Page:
Hastening out of Green Square into Souk al-Mushir street for a furtive meeting with a Libyan opponent of Muammar Gaddafi, you are confronted with a row of 10 identical models, the wax faces of sphinx-like young women dressed in a colourful array of headscarves from a nearby shop.
Maybe it's the abnormal times, or maybe it's the recently posted leaflets in the streets exhorting members of the public to report "destructive or suspicious elements", but today there seems to be something sinister about the models' display, like some leitmotiv from a Forties film noir – Carol Reed for example. Tripoli in 2011 is not remotely like the post-war Vienna of The Third Man. But it is irresistibly reminiscent of the world conjured by the film's original creator Graham Greene.
For we are surely in Greeneland. Perhaps only the author who indelibly brought to life Papa Doc's Haiti in The Comedians, or Batista's Cuba in Our Man in Havana, could do justice to the heavy atmosphere hanging over Tripoli in what may be the last weeks of Muammar Gaddafi's rule. The young men in the civilian militias Col Gaddafi is now boasting he has opened the national weapons stores to arm may not be exactly Duvalier's Tontons Macoutes, but the mixture of the picturesque and the faintly menacing in the Medina and along the Corniche is one he would have instantly recognised.
Amongst the rich cast of characters at his disposal, one of the less obviously colourful is the middle-aged man in his 50s we are going to meet in the old city; in fact, though, he is as caught up in this city's web of intrigue as any.
He was one of those who almost a month ago, when it seemed that Tripoli would rise up, was on the anti-Gaddafi demonstration which reached Green Square before it was repulsed. He talks in the argot of the European country he lived in for a decade. But he too is a patriotic Libyan. For someone with plenty of self-confidence he walks circumspectly towards us. Delete my phone number," he commands. "You can learn it by heart." The conversation is quiet, friendly and tantalisingly brief, ended when he feels that someone has walked once too often past our rendezvous point.
"The problem before was that no one trusted anybody. There might be three of you and you would be frightened one would tell; now there is just a little more trust [among active opponents of the regime]," he says. He thinks those on the missions to impose the no fly-zone have been doing a "good job" and that there is every chance that Gaddafi will fall; perhaps he will even commit suicide.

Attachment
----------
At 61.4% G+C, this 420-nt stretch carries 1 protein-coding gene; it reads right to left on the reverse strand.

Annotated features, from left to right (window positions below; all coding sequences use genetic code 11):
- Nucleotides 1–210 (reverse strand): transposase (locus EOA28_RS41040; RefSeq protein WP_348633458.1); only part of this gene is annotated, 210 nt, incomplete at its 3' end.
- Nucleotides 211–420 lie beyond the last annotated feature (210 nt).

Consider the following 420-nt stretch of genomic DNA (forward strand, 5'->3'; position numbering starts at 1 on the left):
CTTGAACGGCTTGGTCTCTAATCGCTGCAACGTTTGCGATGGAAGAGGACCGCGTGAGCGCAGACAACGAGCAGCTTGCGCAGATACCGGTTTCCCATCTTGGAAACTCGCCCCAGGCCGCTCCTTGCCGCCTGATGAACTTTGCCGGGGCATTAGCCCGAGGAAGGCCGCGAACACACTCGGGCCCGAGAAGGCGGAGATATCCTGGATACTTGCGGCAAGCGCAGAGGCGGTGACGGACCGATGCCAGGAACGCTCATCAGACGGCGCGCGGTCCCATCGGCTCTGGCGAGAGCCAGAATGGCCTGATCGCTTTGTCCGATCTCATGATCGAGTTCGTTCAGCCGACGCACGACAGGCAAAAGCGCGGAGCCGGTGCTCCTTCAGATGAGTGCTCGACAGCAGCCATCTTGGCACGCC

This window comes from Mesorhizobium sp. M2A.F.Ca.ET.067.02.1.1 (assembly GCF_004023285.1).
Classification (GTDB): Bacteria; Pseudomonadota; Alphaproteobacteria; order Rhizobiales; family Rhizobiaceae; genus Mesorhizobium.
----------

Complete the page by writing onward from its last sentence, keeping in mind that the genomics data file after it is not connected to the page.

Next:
Some of his claims, and those of other opponents, are just as hard to verify as the regime's: that the young "volunteers" are paid to form the loyalist militias, that they are wired on drugs and alcohol, that bodies were brought from the fighting in Zawiyah to be used as evidence of civilian casualties from the bombing. But while he says that only 25 per cent really support him, there are those, particularly young people who have never known any other leader, who "think he's in their blood".
There are many devoted to perpetuating that impression, way beyond the pervasive presence of the Brother Leader himself, with his rambling denunciations of the "rats and vermin" teenage drug addicts suborned by al-Qa'ida, "colonialists" who, he is trying to persuade the people, are the regime's only enemies.
And they, too, would be crucial members of Greene's cast.
That roster might include Milad Hussein, a lean white-haired and erect military spokesman in his 50s who has just a hint of the Maoist, in dress and ideological certainty. Hussein is also the officer in charge of "revolutionary courses and moral guidance" for the armed forces, a man honest enough in his own way to admit – amid all the propaganda about al-Qa'ida and foreign fighters – that many of those who seized weapons from military bases were Libyans who knew where to look from their own military service.
It might include the relentlessly cheerful figure of Majdi Daba, a 42 Libyan dentist turned trainer of Ukrainain racehorses an ultra-patriotic Gaddafi supporter despite his long absence from the country. Mr Daba did not go on, as many less excitable Gaddafi supporters do, to stress Libya's free education and healthcare. Instead he made the startling assertion that "I love him because he has made a free nation."
Sure enough, in the traditionally furnished Dar Yazarkhon shisha and tea house, there is no obvious disquiet. Set just back from the sea front, no one is talking politics and the atmosphere, and the impeccably polite Malian waiter, are both pleasantly calm. The television is showing football at low volume. "Everything before the bombing was 100 per cent," insists one patron. "But now you can see people are subdued."
But trumpet Gaddafi's "freedom" to the civilised shopkeeper, who actually gives his name, and, provided no Libyan is listening, he will tell you that he too supports the no-fly zone, that Gaddafi is a "disaster" and that the "volunteers" are poor boys from the Buslin and Hadba districts who need the money. "All professional people, doctors, engineers are against him. If this [the international military intervention] goes on for a few days, his defences are knocked out, and if the people come from the east, then the people here will do something. But everyone is silent because they are afraid."
As well they might be when Human Rights Watch has recently reported an unknown number of arrests of oppositionists across the city, and their unknown fate.
The shopkeeper's series of "ifs" are big ones, as he knows only too well. As we leave the souk, a black market money changer asks us where we're from. "Tripoli is calm, you see. Just like London," he says with a smile. Well yes, the London of The Confidential Agent, perhaps. Or A Gun For Sale.
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